Antivirus pioneer John McAfee spins tales of a Hezbollah plot to smuggle toxic powder into the U.S. that he uncovered when he spied on Belize officials in hopes of getting dirt on them in retaliation for their raiding his island home there, shooting his dog and stealing his stuff.
He rolls out his complex, disjointed narrative via his blog (he says he wrote partially while on the run from Belize police and military) and also through interviews he grants to sometimes gullible journalists -- and it's questionable how much of it is true and how much he just makes up.
MORE BACKGROUND: McAfee in a Guatemalan jail cell, still 'blogging'
Regardless, he purports to have spied on Belize police, politicians and power brokers as a way to get back at them for what he says they did to him.
For an operation designed by an antivirus pioneer, by his own description he employed only the most rudimentary of technical skills and relied heavily on socially manipulating his victims to gather intelligence, according to a top security consultant.
"It's standard stuff," says John Pironti, president of IP Architects, and leader of the security track at Interop. "Most of what he did was social engineering."
While there is only McAfee's word that he carried out anything, what he describes is a scheme in which he passed out 75 laptops tainted with key loggers and remote control capabilities to officials he wanted to spy on. The devices called home with lists of user names and passwords they harvested, and he turned on the cameras and microphones on some of the machines in hopes of learning more.
He supplemented that with what McAfee calls the pillow talk of his targets as told to the operatives he assigned to cozy up to them.
Yet for all the technical skills that he possessed as founder of the security company that still bears his name -- he left it in 1994 -- McAfee relied on personal deception and freeware to gather most of what he found out.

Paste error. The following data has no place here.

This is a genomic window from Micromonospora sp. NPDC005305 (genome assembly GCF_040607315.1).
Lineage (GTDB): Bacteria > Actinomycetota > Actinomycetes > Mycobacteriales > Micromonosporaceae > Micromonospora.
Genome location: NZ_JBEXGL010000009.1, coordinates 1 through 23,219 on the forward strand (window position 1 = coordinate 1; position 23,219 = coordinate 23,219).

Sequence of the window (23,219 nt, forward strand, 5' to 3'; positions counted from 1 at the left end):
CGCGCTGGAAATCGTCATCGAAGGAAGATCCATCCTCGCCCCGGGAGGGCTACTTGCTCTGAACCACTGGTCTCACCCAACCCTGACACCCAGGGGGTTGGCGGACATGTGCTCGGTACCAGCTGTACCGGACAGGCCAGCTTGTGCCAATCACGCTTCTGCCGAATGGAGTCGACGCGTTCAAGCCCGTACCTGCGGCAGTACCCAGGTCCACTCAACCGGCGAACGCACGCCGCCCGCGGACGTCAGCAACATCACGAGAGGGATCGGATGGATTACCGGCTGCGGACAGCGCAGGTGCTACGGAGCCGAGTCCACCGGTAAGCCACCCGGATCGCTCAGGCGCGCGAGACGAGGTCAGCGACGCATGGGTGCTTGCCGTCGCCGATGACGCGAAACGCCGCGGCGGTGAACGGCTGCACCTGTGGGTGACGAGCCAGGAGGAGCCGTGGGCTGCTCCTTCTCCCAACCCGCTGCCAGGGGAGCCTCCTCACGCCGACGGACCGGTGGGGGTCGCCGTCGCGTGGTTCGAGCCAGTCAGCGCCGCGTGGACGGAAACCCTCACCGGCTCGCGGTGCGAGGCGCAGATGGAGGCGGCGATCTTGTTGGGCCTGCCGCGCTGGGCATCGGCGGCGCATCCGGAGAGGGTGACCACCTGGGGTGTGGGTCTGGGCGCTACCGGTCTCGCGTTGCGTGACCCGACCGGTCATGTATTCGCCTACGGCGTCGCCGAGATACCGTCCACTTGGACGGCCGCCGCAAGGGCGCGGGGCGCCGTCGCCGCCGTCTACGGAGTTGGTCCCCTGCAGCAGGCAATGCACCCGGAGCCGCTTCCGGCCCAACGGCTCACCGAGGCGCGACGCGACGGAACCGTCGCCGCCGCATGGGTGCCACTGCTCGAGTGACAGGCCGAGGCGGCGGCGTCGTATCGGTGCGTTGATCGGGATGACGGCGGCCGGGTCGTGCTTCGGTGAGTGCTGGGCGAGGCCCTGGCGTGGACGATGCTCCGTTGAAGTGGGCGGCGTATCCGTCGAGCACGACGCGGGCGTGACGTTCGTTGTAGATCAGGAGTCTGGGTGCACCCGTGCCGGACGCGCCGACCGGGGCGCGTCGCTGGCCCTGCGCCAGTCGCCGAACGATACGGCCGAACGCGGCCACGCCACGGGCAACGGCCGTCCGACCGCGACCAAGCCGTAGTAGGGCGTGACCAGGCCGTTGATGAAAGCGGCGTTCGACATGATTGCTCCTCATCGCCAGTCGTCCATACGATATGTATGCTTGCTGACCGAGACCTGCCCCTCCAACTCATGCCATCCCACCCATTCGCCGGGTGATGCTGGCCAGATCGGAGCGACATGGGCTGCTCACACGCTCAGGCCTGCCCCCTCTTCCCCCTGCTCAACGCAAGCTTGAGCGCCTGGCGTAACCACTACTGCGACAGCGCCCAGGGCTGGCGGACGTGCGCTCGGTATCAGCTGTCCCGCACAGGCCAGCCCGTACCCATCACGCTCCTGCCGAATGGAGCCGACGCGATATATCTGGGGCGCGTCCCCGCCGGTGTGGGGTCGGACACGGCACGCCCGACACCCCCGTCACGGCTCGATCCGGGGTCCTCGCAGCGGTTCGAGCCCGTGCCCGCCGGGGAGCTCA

"These are common techniques that parents use on their own children," says Pironti. "He probably just downloaded freeware."
Indeed, in an interview with Alex Jones of InfoWars.com, McAfee notes that the key loggers he used could be downloaded from CNET for free.
In addition to reporting pillow talk, the operatives borrowed computers their targets previously owned and cellphones to infect the computers with spyware and to copy text messages to the phones, McAfee claims.
"It's not something that hasn't been done before," Pironti says, and the social aspects of the deception have their roots in the most ancient intelligence gathering.
Much of the success of McAfee's purported operation relied on the gullibility of his victims, who should have known better, Pironti says. "Using laptops or desktops from someone they don't know so well? That's a training issue. Shame on them for that one."
By gaining lists of usernames and passwords for some accounts visited by targets, McAfee could likely exploit other sites given people's tendency to reuse passwords account to account and site to site, Pironti says. And that is very powerful. "Once you get that level of credentialing it's all over," he says.
The lesson? "Social engineering is still the most effective attack we have in the world. Without it, this would have been unsuccessful," Pironti says.
Still McAfee did a good job setting up his network. "He was a software, computer, security guy -- the right factors to help a social engineering team work better," he says. "He was organizing this in a fairly sophisticated way where he had the funds to do this."